Payne: Mid-engine Corvette is cool, but where's the 'Vette SUV?
The launch of the first-ever, mid-engine Corvette is the car event of the year. With similar specs as supercars costing three times more, the $60,000 C8 promises less expensive performance for a new generation of buyers.
But the eighth-generation Corvette's debut has also turned up the volume on whether Chevrolet should also be expanding its performance icon to other segments.
In short, when will there be a Corvette SUV like nearly every other sports car make?
Beneath the V-8 roar of the C8’s introduction in California last month was a buzz among industry titans, car-magazine writers and analysts about the prospects of a ute ‘Vette.
The speculation had been rekindled in June when Bob Lutz, ex-General Motors vice chairman for product development, told Automotive News: “If I were there, what I would do is develop a dedicated architecture, super-lightweight, super-powerful, Porsche Cayenne-like, only much better and a little bigger, medium-volume Corvette SUV.”
Lutz’s interview expanded on his comments to The Detroit News two years ago in a story looking at whether Corvette should follow sports car makers like Porsche that have made millions by expanding their brands into popular SUVs.
The story went viral.
Porsche started the sport-ute revolution with the 2003 Cayenne. It's been followed over the last decade by Maserati, Jaguar, Alfa Romeo — even Lamborghini. Porsche added a second ute, the Macan, in 2014. In every case, the SUV quickly became a hot seller, outselling the brands’ core sports cars and expanding their buyer demographic.
“Like the Cayenne, the appeal of the ’Vette SUV would be (rear-wheel drive) proportions. It should, in fact, have a silhouette not too different from a Cayenne,” Lutz told the News in 2017 as we consulted experts on what a Corvette SUV should look like.
Our rendering imagined a longitudinally mounted V-8 powered Corvette SUV on a rear-wheel drive/all-wheel drive platform. (The engine would be up front, because mid-engine placement would put it in an SUV's back seat.) It would have similar capabilities to $100,000-plus mega-utes from Lamborghini and Porsche, but, in typical Corvette fashion, for much less coin.
“More than the $40,000 Cadillac XT5, but about 10 grand below” a $60,000 base V-6 Cayenne, suggested Lutz.
His Automotive News interview inspired more renderings from other publications, most significantly from Car and Driver.
Car and Driver backed up its muscular sketch — complete with signature Corvette touches like a hood scoop and coupe-like roof — with specs like a standard twin-turbo-6, optional V-8, luxurious interior, generous cargo room and a starting price point of around $70,000.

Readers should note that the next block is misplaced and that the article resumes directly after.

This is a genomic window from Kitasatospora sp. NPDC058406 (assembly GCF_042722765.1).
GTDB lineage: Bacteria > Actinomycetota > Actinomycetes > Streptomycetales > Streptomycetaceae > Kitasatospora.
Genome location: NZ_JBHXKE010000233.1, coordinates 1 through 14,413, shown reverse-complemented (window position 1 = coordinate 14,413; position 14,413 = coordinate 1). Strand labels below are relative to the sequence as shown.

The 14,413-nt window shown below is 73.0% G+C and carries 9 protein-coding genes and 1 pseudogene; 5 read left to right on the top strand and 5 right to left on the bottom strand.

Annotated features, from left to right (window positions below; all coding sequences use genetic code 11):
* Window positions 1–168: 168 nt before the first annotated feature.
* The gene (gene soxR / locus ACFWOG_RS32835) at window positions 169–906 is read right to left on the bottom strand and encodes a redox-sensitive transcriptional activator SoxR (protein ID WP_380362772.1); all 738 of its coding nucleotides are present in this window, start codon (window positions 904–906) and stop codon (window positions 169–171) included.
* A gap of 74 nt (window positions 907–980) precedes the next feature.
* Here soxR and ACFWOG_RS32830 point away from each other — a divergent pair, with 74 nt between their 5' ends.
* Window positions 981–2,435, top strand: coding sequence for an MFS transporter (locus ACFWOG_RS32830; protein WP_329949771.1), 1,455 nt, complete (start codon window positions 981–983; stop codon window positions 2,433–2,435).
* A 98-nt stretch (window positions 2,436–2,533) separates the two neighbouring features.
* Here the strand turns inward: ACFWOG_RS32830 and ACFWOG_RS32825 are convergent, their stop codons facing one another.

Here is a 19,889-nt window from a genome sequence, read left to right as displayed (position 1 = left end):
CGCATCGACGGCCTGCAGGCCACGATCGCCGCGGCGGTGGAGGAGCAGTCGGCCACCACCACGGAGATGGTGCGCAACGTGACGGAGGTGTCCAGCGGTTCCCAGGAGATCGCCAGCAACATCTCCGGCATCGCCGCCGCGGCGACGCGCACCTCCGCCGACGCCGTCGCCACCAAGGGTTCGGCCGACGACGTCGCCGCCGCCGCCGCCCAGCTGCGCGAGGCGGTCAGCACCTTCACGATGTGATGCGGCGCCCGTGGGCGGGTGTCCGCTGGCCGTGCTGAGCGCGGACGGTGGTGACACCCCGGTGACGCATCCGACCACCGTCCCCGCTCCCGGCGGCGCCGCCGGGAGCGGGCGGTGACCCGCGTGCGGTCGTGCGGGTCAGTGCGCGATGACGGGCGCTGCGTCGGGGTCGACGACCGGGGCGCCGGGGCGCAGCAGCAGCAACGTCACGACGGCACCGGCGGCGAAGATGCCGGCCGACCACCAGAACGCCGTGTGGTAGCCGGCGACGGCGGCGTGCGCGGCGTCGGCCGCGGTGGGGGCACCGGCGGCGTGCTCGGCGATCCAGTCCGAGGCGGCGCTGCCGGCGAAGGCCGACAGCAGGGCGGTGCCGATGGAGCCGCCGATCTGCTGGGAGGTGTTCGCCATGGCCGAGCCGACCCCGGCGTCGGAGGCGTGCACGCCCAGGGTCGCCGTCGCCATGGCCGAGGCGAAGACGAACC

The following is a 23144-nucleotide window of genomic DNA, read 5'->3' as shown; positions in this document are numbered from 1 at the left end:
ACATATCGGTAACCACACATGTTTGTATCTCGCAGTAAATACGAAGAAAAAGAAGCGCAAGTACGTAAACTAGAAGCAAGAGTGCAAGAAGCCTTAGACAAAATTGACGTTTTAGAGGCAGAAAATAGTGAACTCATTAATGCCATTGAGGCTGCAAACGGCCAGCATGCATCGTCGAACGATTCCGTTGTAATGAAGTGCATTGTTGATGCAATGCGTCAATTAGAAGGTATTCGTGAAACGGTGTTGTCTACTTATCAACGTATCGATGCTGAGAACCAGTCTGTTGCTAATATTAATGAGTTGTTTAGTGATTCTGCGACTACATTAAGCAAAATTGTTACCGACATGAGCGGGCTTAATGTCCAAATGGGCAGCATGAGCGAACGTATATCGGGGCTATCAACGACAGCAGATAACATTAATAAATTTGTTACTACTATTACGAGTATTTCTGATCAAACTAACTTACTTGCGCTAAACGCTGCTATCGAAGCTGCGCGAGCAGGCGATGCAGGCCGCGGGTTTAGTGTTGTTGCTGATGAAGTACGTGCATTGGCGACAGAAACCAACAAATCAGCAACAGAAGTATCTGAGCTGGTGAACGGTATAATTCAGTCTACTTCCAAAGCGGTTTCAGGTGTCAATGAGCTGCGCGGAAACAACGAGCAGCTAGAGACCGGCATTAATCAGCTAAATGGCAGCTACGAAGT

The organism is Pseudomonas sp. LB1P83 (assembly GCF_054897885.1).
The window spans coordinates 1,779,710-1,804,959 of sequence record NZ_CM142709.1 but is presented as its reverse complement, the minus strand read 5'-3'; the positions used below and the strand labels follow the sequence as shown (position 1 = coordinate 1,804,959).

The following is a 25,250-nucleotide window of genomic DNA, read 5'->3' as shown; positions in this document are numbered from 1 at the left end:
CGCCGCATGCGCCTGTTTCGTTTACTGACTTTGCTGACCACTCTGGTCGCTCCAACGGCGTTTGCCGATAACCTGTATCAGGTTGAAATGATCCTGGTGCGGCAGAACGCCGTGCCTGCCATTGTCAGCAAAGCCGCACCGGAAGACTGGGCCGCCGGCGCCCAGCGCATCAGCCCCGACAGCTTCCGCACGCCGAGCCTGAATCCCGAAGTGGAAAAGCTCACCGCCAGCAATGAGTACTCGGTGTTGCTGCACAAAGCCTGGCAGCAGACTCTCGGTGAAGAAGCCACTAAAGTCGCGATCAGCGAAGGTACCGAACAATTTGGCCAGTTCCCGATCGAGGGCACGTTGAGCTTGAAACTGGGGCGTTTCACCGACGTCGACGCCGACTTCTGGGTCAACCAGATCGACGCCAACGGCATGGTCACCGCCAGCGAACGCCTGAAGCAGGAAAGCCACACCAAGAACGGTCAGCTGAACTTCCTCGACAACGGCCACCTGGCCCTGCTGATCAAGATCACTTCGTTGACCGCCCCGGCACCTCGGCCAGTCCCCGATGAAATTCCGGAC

“We also think it's a no-brainer for Chevy to expand the Corvette brand beyond just the titular model,” concluded the influential publication.
When asked whether GM is considering the idea of a Corvette model expansion, a Chevy spokesperson told The News the automaker could “not comment on potential future product.”
Yet, retired GM engineer Tom Wallace — who ran Chevrolet’s Corvette program from 2006-08 — confirms the company has tracked the huge success of other sport SUV models.
“When I was Corvette chief, we often studied the Porsche business model and product line-up, and were generally impressed,” he told The Detroit News. “The fact that they have done the Cayenne and stuck with it is a vote of confidence that such a vehicle can be a success.”
The roadblocks, however, are formidable.
Two stand out, say experts: 1) Corvette is a Chevrolet badge, not a separate brand like Porsche or Jaguar. And 2) GM would have to develop a longitudinal-based rear-wheel drive/all-wheel drive platform for a performance ute.
“Producing a Corvette SUV assumes that GM would also have to split off Corvette as its own brand,” says veteran Kelley Blue Book auto analyst Karl Brauer. “You have to first decide if Corvette is powerful enough to sustain its own brand.”
Lutz told the News in 2017 that the Corvette brand business case would be tough because it could damage GM’s other premium brands like GMC and Cadillac. But in light of Cadillac's struggles to compete as a luxury brand, his opinion evolved in the Automotive News interview.
“Let's not try and take Cadillac upmarket. It has a price band of about $450 a month. That's what it's worth. Corvette brand has unlimited daylight on the upside,” he said. “Target worldwide 20,000 to 30,000 units, and price it starting at $100,000. It has to be the stellar premium sport-utility made in the United States, and the Corvette brand could pull that off.”
Even at 30,000 vehicles per year, though, a Corvette SUV would be a low-volume vehicle. Lutz and Wallace acknowledge that committing the millions needed for such an investment would be a high hurdle unless another GM vehicle could share the platform. The Porsche Cayenne, for example, shares its architecture with its VW Group sibling, the Audi Q7.
“The Corvette ute probably would be a stand-alone architecture (or a major modification of an existing architecture), so volume would be critical to call it a business success,” Wallace says.
The upside is that sport utes print money. The Lamborghini Urus outsells all other Lambos combined. The Jaguar F-Pace is easily the brand’s best-seller. MotleyFool.com estimates that while generating just over 2% of VW Group sales, the SUV-rich Porsche brand makes up an eye-popping one-third of profits.
With the mid-engine 'Vette poised for glory, the attraction of an SUV line is undeniable. The key is in execution.
“It would be a fine line to walk,” says KBB analyst Brauer. “Performance capability is critical. If done correctly, you could sell a lot of them, no doubt.”
Henry Payne is auto critic for The Detroit News. Find him at email@example.com or Twitter @HenryEPayne. Catch “Car Radio with Henry Payne” from noon-2 p.m. Saturdays on 910 AM Superstation.